Roma children trafficked into life of crime across Europe

3 September 2009

Romanian Roma children are being trafficked across Europe to become beggars and thieves, according to the BBC’s One World (shown 2 September 2009).

The programme revealed Children as young as 10 years old forced by their parents and other members of their community to pick pockets, steal from cash machines and beg on the streets.

The BBC programme shows one Roma girl hit by an adult controller for not making enough money from stealing and begging during a 10 hour shift on the streets of Madrid, Spain.

Madrid Police say that 95% of children under the age of 14 caught stealing on the streets are Romanian Roma. Spanish law dictates that children under the age of 14 are immune from prosecution.

Many of the children involved in criminal activity in Madrid came from a Roma camp 10 miles from the city centre. The camp was home to 242 Roma families, including 500 children, though according to one resident less than 150 attend school. The camp, which is overrun with rats, lacks basic amenities including in many cases, running water and electricity.

The programme also lifts the lid on examples of underage girls married at the Madrid Roma camp, which breaks Spanish law. Many Roma parents are paid a ‘bride-price’ before agreeing to the marriage of a daughter.

A Roma man told the BBC that one recently married 13-year-old girl cost 7,000 euros and that the high price reflected her earning potential as a thief. He explained she would be expected to pay back the cost of her bride-price through illicit earnings but estimated that she would manage this in only two weeks.

In Milan, Italy, the police launched a major investigation into the rise of pick pocketing in the city in 2007, which revealed that a criminal gang were controlling 50 Roma children operating as thieves around the city’s central station.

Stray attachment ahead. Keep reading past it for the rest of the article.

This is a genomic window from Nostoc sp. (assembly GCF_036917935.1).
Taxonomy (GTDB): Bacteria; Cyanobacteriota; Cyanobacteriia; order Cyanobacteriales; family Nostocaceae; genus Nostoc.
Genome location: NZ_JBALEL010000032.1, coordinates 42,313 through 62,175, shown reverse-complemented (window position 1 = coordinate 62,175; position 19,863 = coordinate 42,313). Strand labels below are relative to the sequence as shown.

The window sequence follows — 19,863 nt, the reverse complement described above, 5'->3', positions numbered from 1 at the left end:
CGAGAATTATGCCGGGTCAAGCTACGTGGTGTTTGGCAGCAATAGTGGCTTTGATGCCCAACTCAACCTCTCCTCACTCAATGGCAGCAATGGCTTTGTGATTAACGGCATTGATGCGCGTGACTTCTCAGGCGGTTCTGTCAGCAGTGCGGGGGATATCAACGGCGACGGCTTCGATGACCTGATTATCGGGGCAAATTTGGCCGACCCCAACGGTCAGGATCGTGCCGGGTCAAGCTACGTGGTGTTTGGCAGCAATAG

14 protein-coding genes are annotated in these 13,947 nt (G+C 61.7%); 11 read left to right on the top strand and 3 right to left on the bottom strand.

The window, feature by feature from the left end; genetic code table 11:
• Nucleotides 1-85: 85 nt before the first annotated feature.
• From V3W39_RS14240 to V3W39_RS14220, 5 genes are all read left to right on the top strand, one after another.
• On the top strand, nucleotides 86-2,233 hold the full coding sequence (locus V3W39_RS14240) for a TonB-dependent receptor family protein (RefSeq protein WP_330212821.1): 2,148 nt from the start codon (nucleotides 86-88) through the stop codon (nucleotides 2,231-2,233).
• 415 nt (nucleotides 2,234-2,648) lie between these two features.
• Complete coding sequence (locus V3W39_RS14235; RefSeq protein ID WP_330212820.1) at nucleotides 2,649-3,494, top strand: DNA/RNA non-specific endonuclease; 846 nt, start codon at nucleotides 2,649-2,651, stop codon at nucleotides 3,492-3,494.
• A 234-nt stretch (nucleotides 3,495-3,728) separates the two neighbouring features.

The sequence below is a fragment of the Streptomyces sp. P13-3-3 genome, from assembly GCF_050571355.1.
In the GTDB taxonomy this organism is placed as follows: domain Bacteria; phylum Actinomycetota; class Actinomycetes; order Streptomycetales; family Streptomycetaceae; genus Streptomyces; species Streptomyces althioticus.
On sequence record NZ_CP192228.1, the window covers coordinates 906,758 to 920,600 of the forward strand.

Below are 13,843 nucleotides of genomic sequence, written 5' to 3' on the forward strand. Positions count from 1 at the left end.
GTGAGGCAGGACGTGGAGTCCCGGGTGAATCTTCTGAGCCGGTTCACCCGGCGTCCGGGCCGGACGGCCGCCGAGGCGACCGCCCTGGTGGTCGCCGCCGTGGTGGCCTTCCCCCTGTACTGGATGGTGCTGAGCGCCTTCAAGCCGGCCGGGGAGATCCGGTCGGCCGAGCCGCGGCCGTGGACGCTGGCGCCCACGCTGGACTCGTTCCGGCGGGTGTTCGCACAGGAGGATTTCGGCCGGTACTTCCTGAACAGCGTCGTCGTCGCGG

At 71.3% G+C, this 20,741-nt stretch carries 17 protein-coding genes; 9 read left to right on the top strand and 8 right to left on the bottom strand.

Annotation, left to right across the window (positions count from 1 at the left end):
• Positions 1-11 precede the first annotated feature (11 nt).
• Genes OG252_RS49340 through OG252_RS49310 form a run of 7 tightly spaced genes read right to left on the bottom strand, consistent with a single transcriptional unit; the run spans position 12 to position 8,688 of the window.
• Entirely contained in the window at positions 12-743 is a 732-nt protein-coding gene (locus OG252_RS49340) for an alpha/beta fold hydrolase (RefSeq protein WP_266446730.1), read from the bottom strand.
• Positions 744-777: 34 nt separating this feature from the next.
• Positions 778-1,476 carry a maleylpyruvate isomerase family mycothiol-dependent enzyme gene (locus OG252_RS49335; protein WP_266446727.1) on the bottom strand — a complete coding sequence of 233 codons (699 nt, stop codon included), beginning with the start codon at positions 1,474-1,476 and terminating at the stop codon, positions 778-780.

The Milan police estimated that a single child was earning around 400 euros a day from stealing. This meant that the 50 children were earning around 600,000 euros a month for their criminal gang bosses who were investing the profits back in Romania.

Footage of the police raid on a Roma camp on the outskirts of Milan carried out as part of the criminal investigation uncovered several children that had been locked up in shacks by their controllers.

The police operation led to the jailing of 26 Romanians of up to 14 years for enslaving children. The BBC found one of the children rescued during the police raid remained active as thief on the streets of Milan two years later. The child operated under the control of a young adult supervisor.

Roma suffer discrimination and a lack of job opportunities in Romania and many have been lured by promises of the opportunity to make good money in richer European countries. However, rather than earning enough money to build a house in Romania, many find themselves in debt bondage unable to pay off the costs of their transport.

One Roma man explained that he was persuaded to work as a beggar in Spain but once he arrived was forced to hand over all his earnings to his trafficker.

After two months the Roma man escaped back to Romania but was pursued by his trafficker and forced to make repayments out of his social security benefits for another 7 years until his debt was fully paid.